The city's port is one of the busiest on the Mediterranian. It supports both ferries and cruise ships.

You can arrive to Barcelona by boat from the Balearic Islands, from Genoa and from Rome. From Rome (Civitavecchia) it is actually cheaper than the bus. The ferry docks almost directly on the Ramblas.

  • Grandi Navi Veloci, +39 010 2094591, [1].
  • Grimaldi Lines, +39 081 496 444, [2]. .
  • Balearia, +39 902 160 180, [3]. .
  • Rent a boat, [4]. .

Large cruise ships dock 1-2 kilometers to the southwest. Many offer bus-shuttles to points near the south end of La Rambla.

By bus

Contact Barcelona Nord for all bus connections, national and international.

  • Barcelona Nord, 902 303 222., [5].

By car

There are several main roads leading to Barcelona from France and Spain and traffic is usually relatively light outside of peak hours. It is possible to find free parking spaces a few metro stops from the center of the city. Beware of green colored parking spaces on the street. They might lead you to believe that is free parking. But it is actually a pay space that allows a discounte fare that can only be used by people living nearby.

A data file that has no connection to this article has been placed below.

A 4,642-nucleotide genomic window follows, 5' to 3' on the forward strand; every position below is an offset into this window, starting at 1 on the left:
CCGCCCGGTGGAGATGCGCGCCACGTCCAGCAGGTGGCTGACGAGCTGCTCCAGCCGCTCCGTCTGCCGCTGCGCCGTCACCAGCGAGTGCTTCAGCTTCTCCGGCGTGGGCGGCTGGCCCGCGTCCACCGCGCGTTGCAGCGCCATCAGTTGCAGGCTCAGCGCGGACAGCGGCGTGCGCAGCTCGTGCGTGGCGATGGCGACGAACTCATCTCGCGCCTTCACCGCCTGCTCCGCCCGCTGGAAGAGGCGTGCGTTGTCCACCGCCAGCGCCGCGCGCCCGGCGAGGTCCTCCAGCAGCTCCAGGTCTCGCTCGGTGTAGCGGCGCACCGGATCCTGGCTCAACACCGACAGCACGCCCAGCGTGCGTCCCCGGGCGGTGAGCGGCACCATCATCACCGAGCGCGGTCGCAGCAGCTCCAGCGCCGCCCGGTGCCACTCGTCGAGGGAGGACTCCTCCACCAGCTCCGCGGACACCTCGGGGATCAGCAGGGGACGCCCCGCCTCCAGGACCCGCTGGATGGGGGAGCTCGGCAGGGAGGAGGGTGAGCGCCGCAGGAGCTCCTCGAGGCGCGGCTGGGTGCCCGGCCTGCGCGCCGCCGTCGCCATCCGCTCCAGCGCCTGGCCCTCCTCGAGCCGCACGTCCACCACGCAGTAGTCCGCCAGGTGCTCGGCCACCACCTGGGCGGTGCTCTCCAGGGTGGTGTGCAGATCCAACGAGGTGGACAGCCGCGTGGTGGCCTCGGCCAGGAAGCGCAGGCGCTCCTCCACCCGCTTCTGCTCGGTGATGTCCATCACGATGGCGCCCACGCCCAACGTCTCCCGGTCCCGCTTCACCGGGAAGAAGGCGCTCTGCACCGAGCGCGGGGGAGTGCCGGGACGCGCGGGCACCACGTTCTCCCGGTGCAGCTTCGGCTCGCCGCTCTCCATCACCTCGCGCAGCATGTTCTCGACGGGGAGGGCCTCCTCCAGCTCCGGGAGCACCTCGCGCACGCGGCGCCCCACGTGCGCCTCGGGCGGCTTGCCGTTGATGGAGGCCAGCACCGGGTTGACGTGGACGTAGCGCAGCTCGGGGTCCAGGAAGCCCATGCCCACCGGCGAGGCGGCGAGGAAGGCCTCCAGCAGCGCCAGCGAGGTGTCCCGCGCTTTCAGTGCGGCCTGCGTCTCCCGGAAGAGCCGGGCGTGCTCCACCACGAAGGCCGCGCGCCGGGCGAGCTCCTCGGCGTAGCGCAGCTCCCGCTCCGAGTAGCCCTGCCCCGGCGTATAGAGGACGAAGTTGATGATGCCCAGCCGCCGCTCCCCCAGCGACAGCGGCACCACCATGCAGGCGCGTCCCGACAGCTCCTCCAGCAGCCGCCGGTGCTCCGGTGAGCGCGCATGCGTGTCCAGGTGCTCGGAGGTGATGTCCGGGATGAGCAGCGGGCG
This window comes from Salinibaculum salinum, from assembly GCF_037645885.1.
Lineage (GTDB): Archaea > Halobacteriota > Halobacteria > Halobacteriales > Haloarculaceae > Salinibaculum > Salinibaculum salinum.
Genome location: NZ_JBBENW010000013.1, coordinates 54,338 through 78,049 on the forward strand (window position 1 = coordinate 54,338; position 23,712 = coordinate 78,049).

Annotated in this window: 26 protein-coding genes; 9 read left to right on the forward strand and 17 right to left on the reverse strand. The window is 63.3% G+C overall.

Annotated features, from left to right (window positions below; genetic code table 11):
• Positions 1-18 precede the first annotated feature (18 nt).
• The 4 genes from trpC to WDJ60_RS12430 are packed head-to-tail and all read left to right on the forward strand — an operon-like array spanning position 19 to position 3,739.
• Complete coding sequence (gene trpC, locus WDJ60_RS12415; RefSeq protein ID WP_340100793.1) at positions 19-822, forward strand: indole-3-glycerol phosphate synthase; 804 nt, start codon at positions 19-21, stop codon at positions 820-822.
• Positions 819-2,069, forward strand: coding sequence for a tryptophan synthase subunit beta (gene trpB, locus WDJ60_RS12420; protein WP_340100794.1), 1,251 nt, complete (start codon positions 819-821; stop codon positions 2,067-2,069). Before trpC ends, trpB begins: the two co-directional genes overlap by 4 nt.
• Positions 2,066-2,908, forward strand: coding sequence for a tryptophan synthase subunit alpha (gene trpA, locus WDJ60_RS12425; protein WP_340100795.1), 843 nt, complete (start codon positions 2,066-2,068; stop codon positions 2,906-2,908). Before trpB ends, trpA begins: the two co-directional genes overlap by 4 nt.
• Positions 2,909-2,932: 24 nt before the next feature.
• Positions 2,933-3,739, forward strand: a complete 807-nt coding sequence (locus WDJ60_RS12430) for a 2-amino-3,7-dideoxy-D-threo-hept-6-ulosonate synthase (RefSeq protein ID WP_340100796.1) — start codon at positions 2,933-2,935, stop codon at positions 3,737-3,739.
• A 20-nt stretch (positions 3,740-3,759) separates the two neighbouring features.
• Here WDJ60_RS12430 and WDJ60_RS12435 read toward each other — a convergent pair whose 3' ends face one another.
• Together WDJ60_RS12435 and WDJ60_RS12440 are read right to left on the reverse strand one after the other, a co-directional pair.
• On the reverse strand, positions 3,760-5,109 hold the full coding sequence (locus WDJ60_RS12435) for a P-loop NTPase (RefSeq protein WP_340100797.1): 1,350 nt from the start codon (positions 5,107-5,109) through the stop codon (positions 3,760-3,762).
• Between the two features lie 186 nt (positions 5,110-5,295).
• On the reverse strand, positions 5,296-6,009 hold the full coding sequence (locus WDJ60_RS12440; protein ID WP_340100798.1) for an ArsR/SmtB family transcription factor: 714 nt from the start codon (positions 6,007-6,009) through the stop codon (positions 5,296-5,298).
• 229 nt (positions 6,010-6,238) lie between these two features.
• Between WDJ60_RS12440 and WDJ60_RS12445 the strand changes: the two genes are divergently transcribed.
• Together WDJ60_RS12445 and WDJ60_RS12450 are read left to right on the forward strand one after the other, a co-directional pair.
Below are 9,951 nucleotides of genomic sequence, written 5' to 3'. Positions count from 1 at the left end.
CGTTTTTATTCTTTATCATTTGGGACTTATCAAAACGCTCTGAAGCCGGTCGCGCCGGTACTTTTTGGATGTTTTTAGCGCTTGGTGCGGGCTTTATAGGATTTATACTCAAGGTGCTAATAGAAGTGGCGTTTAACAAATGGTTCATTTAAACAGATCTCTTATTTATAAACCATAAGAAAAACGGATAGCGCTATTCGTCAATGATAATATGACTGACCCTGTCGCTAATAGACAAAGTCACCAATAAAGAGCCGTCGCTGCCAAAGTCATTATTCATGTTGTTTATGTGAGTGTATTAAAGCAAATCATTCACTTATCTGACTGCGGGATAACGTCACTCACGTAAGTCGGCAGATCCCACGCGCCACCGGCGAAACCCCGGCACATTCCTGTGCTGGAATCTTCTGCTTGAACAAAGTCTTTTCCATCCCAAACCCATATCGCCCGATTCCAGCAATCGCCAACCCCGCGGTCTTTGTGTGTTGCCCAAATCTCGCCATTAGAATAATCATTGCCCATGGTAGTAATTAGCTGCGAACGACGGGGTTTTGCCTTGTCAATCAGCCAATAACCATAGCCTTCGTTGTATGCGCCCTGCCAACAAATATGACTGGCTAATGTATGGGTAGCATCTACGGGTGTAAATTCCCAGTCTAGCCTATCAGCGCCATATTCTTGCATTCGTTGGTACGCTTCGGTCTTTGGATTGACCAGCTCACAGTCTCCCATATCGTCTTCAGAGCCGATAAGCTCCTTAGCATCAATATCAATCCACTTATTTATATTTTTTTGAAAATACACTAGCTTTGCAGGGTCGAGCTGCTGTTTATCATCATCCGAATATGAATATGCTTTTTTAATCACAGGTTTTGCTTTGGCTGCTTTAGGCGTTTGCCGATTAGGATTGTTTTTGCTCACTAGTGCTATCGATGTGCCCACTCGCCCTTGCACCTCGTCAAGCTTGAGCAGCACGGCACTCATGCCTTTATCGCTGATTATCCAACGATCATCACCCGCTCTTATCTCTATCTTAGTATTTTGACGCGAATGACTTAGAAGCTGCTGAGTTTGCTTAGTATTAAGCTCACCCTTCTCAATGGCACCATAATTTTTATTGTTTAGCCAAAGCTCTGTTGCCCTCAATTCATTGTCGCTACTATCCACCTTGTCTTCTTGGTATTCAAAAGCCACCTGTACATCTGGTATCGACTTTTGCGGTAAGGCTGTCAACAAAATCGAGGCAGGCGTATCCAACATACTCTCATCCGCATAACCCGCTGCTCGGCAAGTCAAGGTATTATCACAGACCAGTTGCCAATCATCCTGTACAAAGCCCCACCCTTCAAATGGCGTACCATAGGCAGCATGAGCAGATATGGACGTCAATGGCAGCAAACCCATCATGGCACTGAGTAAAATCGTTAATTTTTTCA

Get around

The department store El Corte Ingles publishes a helpful (and free) street map for tourists. You can pick a copy at the store, or from most hotel front desks.

By public transport